A Facebook-commissioned audit of the social network's civil rights policies said progress may be obscured by 'vexing and heartbreaking' actions
San Francisco (AFP) - Facebook has made a series of decisions that undermined civil rights, including allowing posts from President Donald Trump that violate the values of the leading social network, an independent audit report said Wednesday.
The audit commissioned by Facebook in 2018 found the California giant had taken "important steps forward in building a long-term civil rights accountability structure" but "are not sufficient and should not be the end of Facebook's progress."
Despite progress, "the auditors are concerned that those gains could be obscured by the vexing and heartbreaking decisions Facebook has made that represent significant setbacks for civil rights," the 100-page report said.
The auditors expressed particular alarm at Facebook's reluctance to take action on posts from Trump this year which "allowed the propagation of hate/violent speech" and "facilitated voter suppression."
Facebook's inaction "seems to reflect a statement of values that protecting free expression is more important than other stated company values."
Facebook allowed the three posts from Trump in May to remain and "asserted that the posts did not violate its community standards," the report said.
The auditors "vigorously made known our disagreement," and claimed they "clearly violated Facebook's policies," it added.
"These decisions exposed a major hole in Facebook's understanding and application of civil rights....We believe civil rights expertise was not sought and applied to the degree it should have been and the resulting decisions were devastating."
The action could "establish terrible precedent for others to emulate," the audit stated.
In recent weeks, Facebook did appear to make some changes, in one case removing a Trump campaign ad using a Nazi symbol. The company also said it would tag posts from world leaders that violate its policies even if they remain accessible because they are "newsworthy."
- 'Reactive and piecemeal' -
The report detailed steps the social network has taken to fight bigotry, election tampering and more, but contended that the efforts are inadequate.
"Unfortunately, in our view Facebook's approach to civil rights remains too reactive and piecemeal," the report said.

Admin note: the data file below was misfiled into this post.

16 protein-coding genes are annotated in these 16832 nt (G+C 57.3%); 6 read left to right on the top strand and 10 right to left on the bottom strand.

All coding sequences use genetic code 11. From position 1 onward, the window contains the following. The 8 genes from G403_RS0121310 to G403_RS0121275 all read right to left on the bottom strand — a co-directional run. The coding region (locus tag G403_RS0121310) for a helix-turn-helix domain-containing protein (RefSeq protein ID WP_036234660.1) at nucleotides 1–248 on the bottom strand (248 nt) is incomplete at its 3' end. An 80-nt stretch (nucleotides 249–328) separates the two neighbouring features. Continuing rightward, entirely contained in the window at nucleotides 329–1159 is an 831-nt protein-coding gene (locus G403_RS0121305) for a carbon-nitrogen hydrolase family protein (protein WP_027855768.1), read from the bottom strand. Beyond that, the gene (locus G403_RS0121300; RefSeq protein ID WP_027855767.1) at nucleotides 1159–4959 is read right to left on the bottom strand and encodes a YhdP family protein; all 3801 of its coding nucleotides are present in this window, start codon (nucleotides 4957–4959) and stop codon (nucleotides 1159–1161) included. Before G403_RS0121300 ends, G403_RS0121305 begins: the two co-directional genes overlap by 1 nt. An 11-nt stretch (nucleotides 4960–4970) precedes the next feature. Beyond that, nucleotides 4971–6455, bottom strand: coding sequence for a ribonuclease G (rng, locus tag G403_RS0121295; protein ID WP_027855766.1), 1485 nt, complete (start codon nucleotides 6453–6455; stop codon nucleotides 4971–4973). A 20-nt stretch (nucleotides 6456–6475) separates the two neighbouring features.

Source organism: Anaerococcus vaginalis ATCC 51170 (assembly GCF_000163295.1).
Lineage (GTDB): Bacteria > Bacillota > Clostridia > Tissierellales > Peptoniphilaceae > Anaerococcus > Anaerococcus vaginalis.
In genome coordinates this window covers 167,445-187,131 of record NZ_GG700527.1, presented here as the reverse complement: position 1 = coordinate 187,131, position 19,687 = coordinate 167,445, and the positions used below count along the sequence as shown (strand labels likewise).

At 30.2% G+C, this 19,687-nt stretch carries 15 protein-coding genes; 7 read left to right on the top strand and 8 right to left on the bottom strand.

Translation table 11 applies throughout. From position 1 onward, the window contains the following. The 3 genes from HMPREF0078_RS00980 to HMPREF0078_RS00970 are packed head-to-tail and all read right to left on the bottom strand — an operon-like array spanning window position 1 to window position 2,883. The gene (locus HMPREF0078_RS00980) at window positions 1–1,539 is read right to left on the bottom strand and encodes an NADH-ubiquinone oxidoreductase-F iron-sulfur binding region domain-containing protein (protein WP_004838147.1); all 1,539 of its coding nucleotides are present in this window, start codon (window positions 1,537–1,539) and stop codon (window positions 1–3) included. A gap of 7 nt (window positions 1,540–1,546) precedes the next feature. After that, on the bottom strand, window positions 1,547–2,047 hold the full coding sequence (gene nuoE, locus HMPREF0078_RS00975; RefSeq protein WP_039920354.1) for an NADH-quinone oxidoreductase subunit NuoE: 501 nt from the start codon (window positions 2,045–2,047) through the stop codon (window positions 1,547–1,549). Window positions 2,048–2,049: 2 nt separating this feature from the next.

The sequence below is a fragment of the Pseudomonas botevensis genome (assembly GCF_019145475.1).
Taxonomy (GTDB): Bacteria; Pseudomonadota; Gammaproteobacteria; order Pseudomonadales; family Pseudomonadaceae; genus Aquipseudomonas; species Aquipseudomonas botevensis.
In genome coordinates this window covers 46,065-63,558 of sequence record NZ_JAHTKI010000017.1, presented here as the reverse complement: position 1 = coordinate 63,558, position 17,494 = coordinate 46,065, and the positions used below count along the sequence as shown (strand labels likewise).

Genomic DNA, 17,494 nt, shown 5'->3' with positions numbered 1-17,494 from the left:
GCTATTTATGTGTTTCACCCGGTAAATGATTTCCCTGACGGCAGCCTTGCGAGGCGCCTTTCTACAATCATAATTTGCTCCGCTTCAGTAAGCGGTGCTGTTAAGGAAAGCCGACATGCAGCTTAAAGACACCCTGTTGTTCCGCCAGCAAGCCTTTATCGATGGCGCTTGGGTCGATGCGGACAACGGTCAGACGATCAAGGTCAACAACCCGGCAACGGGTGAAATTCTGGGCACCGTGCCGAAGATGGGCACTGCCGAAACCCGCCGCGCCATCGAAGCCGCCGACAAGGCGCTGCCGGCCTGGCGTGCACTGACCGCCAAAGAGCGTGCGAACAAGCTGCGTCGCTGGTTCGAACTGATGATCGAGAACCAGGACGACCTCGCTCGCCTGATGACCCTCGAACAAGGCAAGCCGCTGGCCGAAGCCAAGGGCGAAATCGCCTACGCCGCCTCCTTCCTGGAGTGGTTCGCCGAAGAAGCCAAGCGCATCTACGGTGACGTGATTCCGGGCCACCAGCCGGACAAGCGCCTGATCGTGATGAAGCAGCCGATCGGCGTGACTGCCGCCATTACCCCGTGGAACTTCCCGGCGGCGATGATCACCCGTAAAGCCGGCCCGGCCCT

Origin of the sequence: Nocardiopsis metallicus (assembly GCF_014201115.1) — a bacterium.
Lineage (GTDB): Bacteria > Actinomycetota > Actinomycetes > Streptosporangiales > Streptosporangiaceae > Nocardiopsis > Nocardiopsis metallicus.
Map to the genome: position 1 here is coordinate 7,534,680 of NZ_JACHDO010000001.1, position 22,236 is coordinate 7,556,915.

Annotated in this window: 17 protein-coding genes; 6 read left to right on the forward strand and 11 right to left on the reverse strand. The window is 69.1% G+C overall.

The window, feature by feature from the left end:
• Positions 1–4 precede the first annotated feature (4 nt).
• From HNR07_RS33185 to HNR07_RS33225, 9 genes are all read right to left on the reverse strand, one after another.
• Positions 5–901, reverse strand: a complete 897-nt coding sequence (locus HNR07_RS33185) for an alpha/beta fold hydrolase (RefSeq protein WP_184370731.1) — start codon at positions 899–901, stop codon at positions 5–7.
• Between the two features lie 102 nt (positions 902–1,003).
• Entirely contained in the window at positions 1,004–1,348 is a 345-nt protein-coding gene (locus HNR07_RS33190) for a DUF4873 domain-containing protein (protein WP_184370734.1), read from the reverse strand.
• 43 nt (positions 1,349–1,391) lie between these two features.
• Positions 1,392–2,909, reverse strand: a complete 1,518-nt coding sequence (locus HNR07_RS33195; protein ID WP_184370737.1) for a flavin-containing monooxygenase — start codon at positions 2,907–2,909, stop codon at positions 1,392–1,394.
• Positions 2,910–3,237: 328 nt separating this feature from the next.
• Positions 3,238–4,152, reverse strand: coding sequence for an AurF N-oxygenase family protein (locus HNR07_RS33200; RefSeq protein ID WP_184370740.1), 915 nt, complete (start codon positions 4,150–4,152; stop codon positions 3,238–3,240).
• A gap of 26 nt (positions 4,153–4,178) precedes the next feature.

The report recommends that Facebook build a stronger civil rights infrastructure that includes experts on key topics such as elections and hate speech, with a full-time team working under a "civil rights vice president" at the California-based company.
The report also calls for an interpretation of Facebook policy against voter suppression that prohibits content such as misleading Trump posts about the integrity of mail-in voting.
"Facebook has made policy and enforcement choices that leave our election exposed to interference by the president and others who seek to use misinformation to sow confusion and suppress voting," the report said.
The report also advised Facebook to go beyond banning explicit references to white separatism and white nationalism to also prohibit them being praised, supported or represented at the social network.
The audit led by former American Civil Liberties Union lawyer Laura Murphy was launched at the behest of civil rights organizations and members of Congress seeking to ensure that "civil rights laws and principles are respected, embraced, and robustly incorporated into the work at Facebook," according to the report.
The review covered a range of Facebook policies including workforce diversity, algorithmic bias, election and census interference and advertising practices.
- Must get better -
Facebook said the audit report points out its progress and shortcomings and makes it clear that more needs to be done.
"This two-year journey has had a profound effect on the way we think about our impact on the world," Facebook chief operating officer Sheryl Sandberg said of working with the auditors.
"We have made real progress over the years, but this work is never finished and we know what a big responsibility Facebook has to get better at finding and removing hateful content," she said.
Facebook said it is putting some of the audit proposals into practice, and made "a commitment to hire a civil rights leader who will continue to push us on these issues internally," according to Sandberg.
The report comes a day after Sandberg and Facebook chief executive Mark Zuckerberg met with organizers of a Facebook ad boycott pressing for more aggressive action on hateful content and disinformation.
The activists said they were disappointed and vowed to press on with their campaign which has grown to nearly 1,000 advertisers.